Furthermore, at the adjudication hearing, the court could properly consider the "jurisdictional facts" portion of the probation report which set forth appellant's birthdate as March 20, 1963. In 1970, inIn re Gladys R. (1970) 1 Cal. 3d 855, 860-861 [83 Cal. Rptr. 671, 464 P.2d 127], our Supreme Court held that Welfare and Institutions Code sections 701, 702, and 706 require that a juvenile court determine whether the facts of the case support the jurisdiction of the court before considering the social study prepared by the probation officer with respect to disposition of the juvenile. And in 1974, inIn re Michael V. (1974) 10 Cal. 3d 676, 683 [111 Cal. Rptr. 681, 517 P.2d 1145], the court held that Gladys R., does not preclude the court from reading the "jurisdictional facts" portion of the probation report before making such determination. At that time, under Welfare and Institutions Code section 701, the court could consider "any matter or information relevant and material to the circumstances or acts which are alleged to bring him within the jurisdiction of the juvenile court."

In 1976, these words were deleted and section 701 was amended to provide that "[t]he admission and exclusion of evidence shall be pursuant to the rules of evidence established by the Evidence Code and by judicial decision. Proof beyond a reasonable doubt supported by evidence, legally admissible in the trial of criminal cases, must be adduced to support a finding that the minor is a person described by Section 602 ...." Since the probation report is a business record, and, as such, admissible into evidence as an exception to the hearsay rule (Evid. Code, §§ 1270, 1271) the "jurisdictional facts" portion of the report may, under the new provisions of section 701, be considered by the juvenile court in determining whether the court has jurisdiction. (See also Advisory Com. Comment to Cal. Rules of Court, rule 1355, citing Evid. Code, §§ 452, 1280, 1281.) Additionally, appellant's counsel stated, both at the detention hearing and during examination of appellant's [121 Cal. App. 3d 272] mother at the adjudication hearing, that appellant was "a minor." Further, the evidence at the adjudication hearing showed that Bryan Hilt and appellant had attended junior high school together and that Bryan did not start to high school until 1979.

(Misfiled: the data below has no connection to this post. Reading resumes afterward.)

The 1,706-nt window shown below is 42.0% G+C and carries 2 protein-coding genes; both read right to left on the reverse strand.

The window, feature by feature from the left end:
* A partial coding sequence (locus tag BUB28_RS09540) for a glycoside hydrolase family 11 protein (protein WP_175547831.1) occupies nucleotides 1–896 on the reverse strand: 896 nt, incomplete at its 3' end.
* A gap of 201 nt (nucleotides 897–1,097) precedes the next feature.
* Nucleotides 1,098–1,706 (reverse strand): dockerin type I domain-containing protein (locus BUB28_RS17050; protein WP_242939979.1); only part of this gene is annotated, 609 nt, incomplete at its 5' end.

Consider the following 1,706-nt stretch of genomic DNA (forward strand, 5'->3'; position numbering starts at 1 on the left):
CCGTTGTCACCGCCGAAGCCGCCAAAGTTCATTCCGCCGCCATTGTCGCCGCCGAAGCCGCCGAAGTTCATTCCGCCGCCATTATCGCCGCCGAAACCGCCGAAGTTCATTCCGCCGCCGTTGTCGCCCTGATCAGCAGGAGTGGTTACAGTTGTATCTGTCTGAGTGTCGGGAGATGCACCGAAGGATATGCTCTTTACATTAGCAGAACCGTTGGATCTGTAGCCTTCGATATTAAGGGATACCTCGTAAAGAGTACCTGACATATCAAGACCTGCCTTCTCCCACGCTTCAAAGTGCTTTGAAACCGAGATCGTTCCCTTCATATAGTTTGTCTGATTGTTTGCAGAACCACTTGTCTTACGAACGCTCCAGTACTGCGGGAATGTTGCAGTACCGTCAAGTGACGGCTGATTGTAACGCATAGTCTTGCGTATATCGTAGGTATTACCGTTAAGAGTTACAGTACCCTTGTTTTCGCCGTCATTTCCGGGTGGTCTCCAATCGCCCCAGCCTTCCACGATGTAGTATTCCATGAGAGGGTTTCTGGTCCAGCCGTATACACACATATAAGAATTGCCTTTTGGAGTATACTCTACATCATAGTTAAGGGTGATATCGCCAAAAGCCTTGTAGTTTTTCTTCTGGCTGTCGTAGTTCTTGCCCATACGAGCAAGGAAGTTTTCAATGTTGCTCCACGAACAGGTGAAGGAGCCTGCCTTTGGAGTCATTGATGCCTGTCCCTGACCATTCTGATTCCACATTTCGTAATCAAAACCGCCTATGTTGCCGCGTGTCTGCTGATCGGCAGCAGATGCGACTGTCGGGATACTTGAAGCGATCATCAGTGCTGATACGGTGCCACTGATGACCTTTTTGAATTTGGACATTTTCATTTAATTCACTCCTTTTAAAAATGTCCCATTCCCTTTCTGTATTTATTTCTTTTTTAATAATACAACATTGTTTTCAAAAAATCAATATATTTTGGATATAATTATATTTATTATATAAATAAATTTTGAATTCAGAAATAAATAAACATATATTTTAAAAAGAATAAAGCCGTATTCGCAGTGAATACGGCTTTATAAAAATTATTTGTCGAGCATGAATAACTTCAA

Under these circumstances, it cannot be said that the prosecution failed to establish that appellant was below the age of 18 at the time of the offense and was thus within the jurisdiction of the juvenile court. (Welf. & Inst. Code, § 602.)

[2] CitingPeople v. Pope (1979) 23 Cal. 3d 412, 425 [152 Cal. Rptr. 732, 590 P.2d 859] andPeople v. Frierson (1979) 25 Cal. 3d 142, 160 [158 Cal. Rptr. 281, 599 P.2d 587], appellant argues that he was denied the effective assistance of counsel due to trial counsel's untimely challenge pursuant to Code of Civil Procedure section 170.6.

On the morning of April 29, 1980, appellant appeared in department 201, of the master calendar for juvenile matters. The case was then assigned to department 206 for adjudication. Appellant's attorney, however, did not file an affidavit of prejudice or motion to disqualify at that time, as is required by subdivision 2, section 170.6 of the Code of Civil Procedure. Instead, he waited until the case had been transferred to department 206, at which time the presiding judge found the motion to be untimely. Inasmuch as the denial of the challenge was proper, the trial judge, to whom the matter was assigned, had the authority to proceed with the trial of the action.